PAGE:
However, once it became clear that there was more demand than supply, Lamborghini decided to take the roof off to create the Veneno Roadster, producing nine production examples. Each reportedly had a starting price of $6.3m and each was finished in a different paint colour. 

This particular record-breaking example is finished in beige and white, complete with a beige and black interior. According to the listing, when it was sold in 2019 it had just 325km on the odometer and was still rolling on the same tyres it left the factory with. It even came with a matching car cover.

2. 2018 Lamborghini SC18 Alston – $9.8m

The Alston borrows elements from Squadra Corse’s Huracan GT3 and Huracan SuperTrofeo racing cars. The Alston borrows elements from Squadra Corse’s Huracan GT3 and Huracan SuperTrofeo racing cars.

Lamborghini began to take customer personalisations to the next level in the second-half of last decade and the SC18 Alston is arguably the most extreme example to-date; but surely won’t be the last.

The one-off car was built in collaboration between the owner (who’s identity remains a mystery) and Squadra Corse – Lamborghini’s in-house motor racing division. 

While based on the Aventador SVJ, the Alston borrows elements from Squadra Corse’s Huracan GT3 and Huracan SuperTrofeo racing cars, including the adjustable rear wing, roof-integrated air-intake and sculpted bonnet.

Lamborghini claimed the SC18 Alston’s 6.5-litre V12 was good for 565kW/720Nm, which must make it an exciting car to drive on the track – especially if you think about the price while you’re racing past concrete walls.

3. 1971 Lamborghini Miura SV Speciale – $6.1m

Sold at the 2020 Concours of Elegance at Hampton Court Palace, this Miura SV Speciale fetched a record price of £3.2m. Sold at the 2020 Concours of Elegance at Hampton Court Palace, this Miura SV Speciale fetched a record price of £3.2m.

Many will argue that the Miura is the most beautiful car ever made, let alone the best Lamborghini, and who are we to say otherwise. But it’s what lies beneath the surface of this 1971 built model that makes it so valuable.

Sold at the 2020 Concours of Elegance at Hampton Court Palace, this Miura SV Speciale fetched a record price for the classic V12 coupe at £3.2m. 

Why did it cost so much? Well, not only is it one of only 150 Miura SVs ever built, but this gold ‘Speciale’ is fitted with a dry sump lubrication system and limited-slip differential – making it one-of-a-kind.

And in the collectable car business, rarity typically translates to more value.

4. 2012 Lamborghini Sesto Elemento – $4.0m

The Sesto Elemento originally sold for $4m back in 2012. The Sesto Elemento originally sold for $4m back in 2012.

The Reventón was arguably the first limited edition model that demonstrated to Lamborghini the lucrative market there was for special creations. But it’s no surprise that it’s the Sesto Elemento that has generated high demand from collectors.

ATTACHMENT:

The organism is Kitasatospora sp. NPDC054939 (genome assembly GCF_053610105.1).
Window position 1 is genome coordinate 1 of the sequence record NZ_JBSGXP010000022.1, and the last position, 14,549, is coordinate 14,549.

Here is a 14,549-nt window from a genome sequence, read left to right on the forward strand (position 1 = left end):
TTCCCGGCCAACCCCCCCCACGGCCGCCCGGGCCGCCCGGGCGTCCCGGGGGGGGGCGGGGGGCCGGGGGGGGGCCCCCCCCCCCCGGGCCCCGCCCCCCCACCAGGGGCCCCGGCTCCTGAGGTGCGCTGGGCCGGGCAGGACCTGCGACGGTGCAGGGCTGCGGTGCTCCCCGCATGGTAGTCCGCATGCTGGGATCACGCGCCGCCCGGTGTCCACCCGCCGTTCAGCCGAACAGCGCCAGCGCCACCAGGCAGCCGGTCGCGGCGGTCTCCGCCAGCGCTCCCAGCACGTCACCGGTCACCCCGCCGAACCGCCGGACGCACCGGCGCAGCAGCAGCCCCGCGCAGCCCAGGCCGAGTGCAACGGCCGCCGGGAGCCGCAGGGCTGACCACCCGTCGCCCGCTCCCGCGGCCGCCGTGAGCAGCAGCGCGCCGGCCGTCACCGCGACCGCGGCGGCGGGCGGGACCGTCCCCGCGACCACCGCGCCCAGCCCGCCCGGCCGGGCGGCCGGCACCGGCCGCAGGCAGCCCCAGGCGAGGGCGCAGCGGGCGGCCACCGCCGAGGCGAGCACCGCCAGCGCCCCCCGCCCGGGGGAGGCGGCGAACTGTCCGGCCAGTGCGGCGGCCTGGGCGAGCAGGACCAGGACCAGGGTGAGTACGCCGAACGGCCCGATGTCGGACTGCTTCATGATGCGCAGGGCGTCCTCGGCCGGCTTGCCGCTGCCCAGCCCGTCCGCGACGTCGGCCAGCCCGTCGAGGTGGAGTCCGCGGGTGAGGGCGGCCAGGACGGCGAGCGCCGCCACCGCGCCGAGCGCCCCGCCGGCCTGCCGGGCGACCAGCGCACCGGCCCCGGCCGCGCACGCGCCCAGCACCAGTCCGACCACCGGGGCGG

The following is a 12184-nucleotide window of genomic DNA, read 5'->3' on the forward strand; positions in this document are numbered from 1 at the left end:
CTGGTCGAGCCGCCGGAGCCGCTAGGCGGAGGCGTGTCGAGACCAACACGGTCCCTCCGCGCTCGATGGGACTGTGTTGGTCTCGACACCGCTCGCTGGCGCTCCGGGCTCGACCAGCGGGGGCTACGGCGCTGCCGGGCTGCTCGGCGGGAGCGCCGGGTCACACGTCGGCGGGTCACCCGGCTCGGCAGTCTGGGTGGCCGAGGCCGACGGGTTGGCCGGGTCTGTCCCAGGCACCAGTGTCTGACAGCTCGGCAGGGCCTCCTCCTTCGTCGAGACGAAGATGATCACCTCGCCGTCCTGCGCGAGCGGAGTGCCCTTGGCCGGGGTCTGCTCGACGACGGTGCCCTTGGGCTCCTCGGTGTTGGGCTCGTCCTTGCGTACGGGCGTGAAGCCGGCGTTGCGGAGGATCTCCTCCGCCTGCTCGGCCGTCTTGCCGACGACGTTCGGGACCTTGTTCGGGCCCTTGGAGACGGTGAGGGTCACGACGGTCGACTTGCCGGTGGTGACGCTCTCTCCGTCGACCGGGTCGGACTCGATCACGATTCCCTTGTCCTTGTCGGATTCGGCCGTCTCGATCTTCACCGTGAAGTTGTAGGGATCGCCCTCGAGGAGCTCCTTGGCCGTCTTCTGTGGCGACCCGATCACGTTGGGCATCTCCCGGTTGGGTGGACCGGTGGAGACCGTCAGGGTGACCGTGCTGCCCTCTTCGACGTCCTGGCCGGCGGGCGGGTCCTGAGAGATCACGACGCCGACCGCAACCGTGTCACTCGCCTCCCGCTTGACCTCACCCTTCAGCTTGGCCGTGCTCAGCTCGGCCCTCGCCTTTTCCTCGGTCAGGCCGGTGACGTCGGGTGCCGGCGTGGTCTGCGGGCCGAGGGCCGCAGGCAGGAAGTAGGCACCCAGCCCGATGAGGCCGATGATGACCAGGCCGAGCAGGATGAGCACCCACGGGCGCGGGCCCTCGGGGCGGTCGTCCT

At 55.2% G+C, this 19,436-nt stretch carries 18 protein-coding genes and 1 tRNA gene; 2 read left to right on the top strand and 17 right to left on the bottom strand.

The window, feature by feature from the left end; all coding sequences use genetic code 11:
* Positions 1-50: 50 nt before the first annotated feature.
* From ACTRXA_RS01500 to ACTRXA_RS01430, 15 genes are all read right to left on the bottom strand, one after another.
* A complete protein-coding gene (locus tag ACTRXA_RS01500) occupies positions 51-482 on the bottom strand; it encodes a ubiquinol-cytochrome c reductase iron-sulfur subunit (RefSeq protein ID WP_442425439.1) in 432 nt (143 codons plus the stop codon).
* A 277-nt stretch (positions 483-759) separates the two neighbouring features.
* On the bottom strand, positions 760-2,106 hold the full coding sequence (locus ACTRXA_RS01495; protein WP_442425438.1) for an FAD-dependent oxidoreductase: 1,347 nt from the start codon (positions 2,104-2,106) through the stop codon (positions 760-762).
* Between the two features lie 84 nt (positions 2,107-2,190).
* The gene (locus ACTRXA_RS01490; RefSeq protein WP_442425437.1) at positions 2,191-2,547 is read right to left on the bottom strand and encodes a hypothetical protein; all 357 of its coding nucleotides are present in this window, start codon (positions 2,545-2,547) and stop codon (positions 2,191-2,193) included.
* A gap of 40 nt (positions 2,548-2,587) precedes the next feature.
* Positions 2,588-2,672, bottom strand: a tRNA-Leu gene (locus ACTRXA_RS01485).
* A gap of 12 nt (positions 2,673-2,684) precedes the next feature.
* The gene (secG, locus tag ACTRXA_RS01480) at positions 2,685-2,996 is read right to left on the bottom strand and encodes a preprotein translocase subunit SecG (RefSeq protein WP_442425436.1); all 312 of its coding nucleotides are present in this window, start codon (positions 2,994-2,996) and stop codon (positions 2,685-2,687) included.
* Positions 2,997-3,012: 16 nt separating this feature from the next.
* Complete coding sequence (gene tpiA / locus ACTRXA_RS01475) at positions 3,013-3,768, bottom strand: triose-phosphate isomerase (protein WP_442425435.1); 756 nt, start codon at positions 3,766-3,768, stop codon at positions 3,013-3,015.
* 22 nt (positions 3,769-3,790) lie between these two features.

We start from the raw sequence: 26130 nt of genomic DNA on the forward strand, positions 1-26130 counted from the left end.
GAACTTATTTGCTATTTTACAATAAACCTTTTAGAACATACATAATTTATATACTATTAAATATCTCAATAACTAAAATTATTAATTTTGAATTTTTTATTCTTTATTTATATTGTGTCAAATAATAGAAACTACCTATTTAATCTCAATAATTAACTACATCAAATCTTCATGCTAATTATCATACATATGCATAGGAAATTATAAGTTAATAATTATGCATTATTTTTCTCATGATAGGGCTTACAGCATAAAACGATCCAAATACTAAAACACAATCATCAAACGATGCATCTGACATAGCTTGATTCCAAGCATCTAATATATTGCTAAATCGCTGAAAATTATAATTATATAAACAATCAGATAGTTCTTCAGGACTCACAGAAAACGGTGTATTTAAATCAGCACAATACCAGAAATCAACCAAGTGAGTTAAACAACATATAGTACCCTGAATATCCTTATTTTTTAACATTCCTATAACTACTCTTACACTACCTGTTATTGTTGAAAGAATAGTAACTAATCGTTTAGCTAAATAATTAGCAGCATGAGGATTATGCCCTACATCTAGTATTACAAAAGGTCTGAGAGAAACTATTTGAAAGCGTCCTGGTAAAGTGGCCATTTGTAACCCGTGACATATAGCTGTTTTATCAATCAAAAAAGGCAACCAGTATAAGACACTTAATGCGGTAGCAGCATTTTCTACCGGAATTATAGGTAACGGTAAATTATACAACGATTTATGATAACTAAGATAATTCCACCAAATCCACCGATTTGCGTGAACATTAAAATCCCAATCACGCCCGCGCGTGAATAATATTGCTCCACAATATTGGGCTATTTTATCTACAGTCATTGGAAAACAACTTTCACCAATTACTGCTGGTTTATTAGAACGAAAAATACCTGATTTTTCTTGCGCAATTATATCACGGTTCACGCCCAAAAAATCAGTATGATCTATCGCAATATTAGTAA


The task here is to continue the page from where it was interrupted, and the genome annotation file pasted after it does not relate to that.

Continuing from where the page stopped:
Originally the car sold for approximately $4m when it went on sale in 2012, but there have been unverified reports of the Sesto Elemento trading for more than $9m since. Not surprising given its unique design and Lamborghini’s decision to build only 20 examples.

Unlike the Reventón, Veneno, Sian and Countach, the Sesto Elemento was based on the Huracan, using its 5.2-litre V10 engine as the foundation of its design. 

The goal of the design team was to reduce weight – Sesto Elemento is a reference to the atomic number of carbon – so carbon-fibre was used extensively, not just for chassis and bodywork but also suspension pieces and the driveshaft. 

Lamborghini even invented a new type of material for the project, forged carbon fibre, which was easier and more flexible to work with. 

Such was the focus on weight reduction the Sesto Elemento doesn’t even have seats, instead owners were given custom-fit padding that was attached directly to the forged carbon fibre chassis.

5. 2020 Lamborghini Sian Roadster – $3.7m 

Lamborghini is only building 19 Sian roadsters. Lamborghini is only building 19 Sian roadsters.

As Lamborghini found new ways to reinvent the basic underpinnings of the Aventador into new and different models, pricing for each crept up, reaching its current peak with the Sian Roadster (and the $3.6m Sian FKP 37 Coupe).

Hailed as the brand’s first ‘super sports car’ with hybrid technology, the Sian (which means lightning in the company’s local language) pairs the long-serving V12 petrol engine with a 48-volt electric motor and supercapacitor for a performance boost. 

Lamborghini claimed this new powertrain is good for 602kW – 577kW from the V12 and 25kW coming from the electric motor that’s built into the gearbox.

It’s not just what’s underneath that’s new either. While it sits on the same platform as the Aventador, the Sian earns its unique name by having its own unique body. 

What’s more, Lamborghini is only building 82 examples of the car (63 coupes and 19 roadsters) and each one will be finished in a unique colour – so no two will be the same, thus increasing the value of each.

6. 2021 Lamborghini Countach LPI 800-4 – $3.2m

The 2022 Countach has a body heavily influenced by the ‘74 original. The 2022 Countach has a body heavily influenced by the ‘74 original.

Following the success of the Sian project (which was naturally a sell-out) Lamborghini continued its ‘limited series’ models in 2021 by reviving one of its most famous nameplates.

The original Countach was arguably the car that created the DNA of the Lamborghini brand, with its angular styling and V12 engine standing out boldly when it appeared in 1974. 

Now, more than four decades later the Countach name returned to help finish off the Aventador after it had served more than a decade on sale.

The Countach LPI 800-4 is, put simply, a Sian FKP 37 with a fresh look as it boasts the same V12 engine and supercapacitor-powered hybrid system. 

But the body is heavily influenced by the ‘74 original, with several similar styling elements including the large intakes on the sides and unique headlights and tail-lights.

Being what Lamborghini calls a ‘limited series’ model only 112 were built, so with demand out-stripping supply the price of this new Countach was reportedly set at $3.24m.